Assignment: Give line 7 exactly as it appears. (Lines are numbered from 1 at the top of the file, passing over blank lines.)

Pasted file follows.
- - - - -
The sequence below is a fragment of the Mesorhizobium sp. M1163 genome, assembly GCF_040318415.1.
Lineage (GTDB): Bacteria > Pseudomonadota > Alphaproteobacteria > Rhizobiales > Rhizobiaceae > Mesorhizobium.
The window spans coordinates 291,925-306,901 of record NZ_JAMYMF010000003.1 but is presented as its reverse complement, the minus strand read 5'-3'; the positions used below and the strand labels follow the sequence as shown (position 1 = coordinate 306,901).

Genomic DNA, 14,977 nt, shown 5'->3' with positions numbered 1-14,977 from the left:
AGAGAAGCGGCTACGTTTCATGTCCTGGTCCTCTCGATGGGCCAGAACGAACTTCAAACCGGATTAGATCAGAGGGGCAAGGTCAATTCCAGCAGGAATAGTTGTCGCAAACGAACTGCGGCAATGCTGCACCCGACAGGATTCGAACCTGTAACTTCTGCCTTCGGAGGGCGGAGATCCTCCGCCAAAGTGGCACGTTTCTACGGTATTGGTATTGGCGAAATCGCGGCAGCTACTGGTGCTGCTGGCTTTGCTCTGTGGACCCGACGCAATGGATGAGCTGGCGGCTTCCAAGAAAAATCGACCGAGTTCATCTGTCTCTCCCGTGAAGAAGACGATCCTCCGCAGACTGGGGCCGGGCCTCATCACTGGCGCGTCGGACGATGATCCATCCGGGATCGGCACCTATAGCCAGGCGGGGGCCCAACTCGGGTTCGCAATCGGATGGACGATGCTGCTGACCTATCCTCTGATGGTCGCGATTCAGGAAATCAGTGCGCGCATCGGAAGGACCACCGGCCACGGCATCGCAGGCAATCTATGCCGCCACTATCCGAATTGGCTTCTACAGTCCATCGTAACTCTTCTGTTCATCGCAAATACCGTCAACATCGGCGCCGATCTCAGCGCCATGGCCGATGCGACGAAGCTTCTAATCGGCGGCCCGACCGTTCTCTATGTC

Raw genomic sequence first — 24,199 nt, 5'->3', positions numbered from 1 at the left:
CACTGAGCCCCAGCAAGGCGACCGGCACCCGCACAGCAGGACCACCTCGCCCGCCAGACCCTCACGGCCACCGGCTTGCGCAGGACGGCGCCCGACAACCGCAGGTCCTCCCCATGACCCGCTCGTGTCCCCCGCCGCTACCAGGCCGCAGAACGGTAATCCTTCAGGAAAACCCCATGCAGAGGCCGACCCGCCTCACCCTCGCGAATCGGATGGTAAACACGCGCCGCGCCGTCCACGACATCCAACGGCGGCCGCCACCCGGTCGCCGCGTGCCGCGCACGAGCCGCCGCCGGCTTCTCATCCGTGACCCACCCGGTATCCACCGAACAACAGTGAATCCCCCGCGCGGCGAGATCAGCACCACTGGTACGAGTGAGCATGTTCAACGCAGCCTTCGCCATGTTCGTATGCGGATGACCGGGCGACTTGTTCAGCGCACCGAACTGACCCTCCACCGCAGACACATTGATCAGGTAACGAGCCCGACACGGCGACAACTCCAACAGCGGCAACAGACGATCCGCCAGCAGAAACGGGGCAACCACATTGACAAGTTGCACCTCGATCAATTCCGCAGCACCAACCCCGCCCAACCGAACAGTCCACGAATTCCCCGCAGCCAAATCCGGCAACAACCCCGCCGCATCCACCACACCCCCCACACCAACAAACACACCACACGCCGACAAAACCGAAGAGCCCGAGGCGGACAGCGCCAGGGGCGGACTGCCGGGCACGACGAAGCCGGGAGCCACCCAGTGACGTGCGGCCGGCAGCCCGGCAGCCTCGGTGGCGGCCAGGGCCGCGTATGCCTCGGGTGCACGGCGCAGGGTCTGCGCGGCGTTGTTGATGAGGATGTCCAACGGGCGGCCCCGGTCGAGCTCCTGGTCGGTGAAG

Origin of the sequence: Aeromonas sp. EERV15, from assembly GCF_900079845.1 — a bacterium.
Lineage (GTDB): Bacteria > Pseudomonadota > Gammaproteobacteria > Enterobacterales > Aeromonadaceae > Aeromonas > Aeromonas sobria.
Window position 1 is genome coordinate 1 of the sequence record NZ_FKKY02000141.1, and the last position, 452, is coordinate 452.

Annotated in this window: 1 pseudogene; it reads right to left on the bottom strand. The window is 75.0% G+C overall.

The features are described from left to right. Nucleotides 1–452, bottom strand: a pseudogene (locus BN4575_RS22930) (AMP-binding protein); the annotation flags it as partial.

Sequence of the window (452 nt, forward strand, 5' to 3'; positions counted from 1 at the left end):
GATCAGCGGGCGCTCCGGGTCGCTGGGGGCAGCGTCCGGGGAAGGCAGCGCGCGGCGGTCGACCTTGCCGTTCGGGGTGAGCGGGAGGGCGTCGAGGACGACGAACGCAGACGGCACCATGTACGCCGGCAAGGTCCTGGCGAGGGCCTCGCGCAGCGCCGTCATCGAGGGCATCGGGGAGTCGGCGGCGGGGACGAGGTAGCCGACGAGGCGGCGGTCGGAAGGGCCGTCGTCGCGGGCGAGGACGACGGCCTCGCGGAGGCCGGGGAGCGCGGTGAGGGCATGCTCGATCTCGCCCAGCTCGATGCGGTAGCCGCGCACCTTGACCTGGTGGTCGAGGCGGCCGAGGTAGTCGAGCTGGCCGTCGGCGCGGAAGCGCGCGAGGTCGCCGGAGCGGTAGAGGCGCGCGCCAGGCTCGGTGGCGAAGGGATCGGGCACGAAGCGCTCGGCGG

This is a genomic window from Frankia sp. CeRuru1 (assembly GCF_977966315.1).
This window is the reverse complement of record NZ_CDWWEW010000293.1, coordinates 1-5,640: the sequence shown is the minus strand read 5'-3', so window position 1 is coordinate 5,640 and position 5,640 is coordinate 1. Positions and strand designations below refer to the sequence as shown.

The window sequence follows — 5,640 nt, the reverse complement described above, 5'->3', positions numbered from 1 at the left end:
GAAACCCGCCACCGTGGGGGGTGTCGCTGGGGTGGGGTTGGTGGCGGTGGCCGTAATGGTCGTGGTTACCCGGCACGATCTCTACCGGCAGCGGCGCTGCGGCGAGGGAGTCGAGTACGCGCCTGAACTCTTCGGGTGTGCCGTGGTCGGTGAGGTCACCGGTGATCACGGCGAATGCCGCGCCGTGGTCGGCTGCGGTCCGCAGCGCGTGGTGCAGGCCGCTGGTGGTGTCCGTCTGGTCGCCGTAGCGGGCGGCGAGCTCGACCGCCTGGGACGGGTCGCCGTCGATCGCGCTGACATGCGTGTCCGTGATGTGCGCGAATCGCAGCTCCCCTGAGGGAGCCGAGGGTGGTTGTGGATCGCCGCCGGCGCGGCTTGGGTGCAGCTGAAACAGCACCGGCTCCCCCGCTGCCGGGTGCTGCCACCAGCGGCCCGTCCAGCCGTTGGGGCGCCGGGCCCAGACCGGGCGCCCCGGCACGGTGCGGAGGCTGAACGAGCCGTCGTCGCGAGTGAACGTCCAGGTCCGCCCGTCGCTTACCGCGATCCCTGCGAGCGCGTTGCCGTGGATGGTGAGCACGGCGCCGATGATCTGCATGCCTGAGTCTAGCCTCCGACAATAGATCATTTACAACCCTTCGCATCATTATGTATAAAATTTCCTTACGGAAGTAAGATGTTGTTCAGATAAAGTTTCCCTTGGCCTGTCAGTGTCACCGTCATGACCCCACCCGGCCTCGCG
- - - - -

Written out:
CACTGAGCCCCAGCAAGGCGACCGGCACCCGCACAGCAGGACCACCTCGCCCGCCAGACCCTCACGGCCACCGGCTTGCGCAGGACGGCGCCCGACAACCGCAGGTCCTCCCCATGACCCGCTCGTGTCCCCCGCCGCTACCAGGCCGCAGAACGGTAATCCTTCAGGAAAACCCCATGCAGAGGCCGACCCGCCTCACCCTCGCGAATCGGATGGTAAACACGCGCCGCGCCGTCCACGACATCCAACGGCGGCCGCCACCCGGTCGCCGCGTGCCGCGCACGAGCCGCCGCCGGCTTCTCATCCGTGACCCACCCGGTATCCACCGAACAACAGTGAATCCCCCGCGCGGCGAGATCAGCACCACTGGTACGAGTGAGCATGTTCAACGCAGCCTTCGCCATGTTCGTATGCGGATGACCGGGCGACTTGTTCAGCGCACCGAACTGACCCTCCACCGCAGACACATTGATCAGGTAACGAGCCCGACACGGCGACAACTCCAACAGCGGCAACAGACGATCCGCCAGCAGAAACGGGGCAACCACATTGACAAGTTGCACCTCGATCAATTCCGCAGCACCAACCCCGCCCAACCGAACAGTCCACGAATTCCCCGCAGCCAAATCCGGCAACAACCCCGCCGCATCCACCACACCCCCCACACCAACAAACACACCACACGCCGACAAAACCGAAGAGCCCGAGGCGGACAGCGCCAGGGGCGGACTGCCGGGCACGACGAAGCCGGGAGCCACCCAGTGACGTGCGGCCGGCAGCCCGGCAGCCTCGGTGGCGGCCAGGGCCGCGTATGCCTCGGGTGCACGGCGCAGGGTCTGCGCGGCGTTGTTGATGAGGATGTCCAACGGGCGGCCCCGGTCGAGCTCCTGGTCGGTGAAG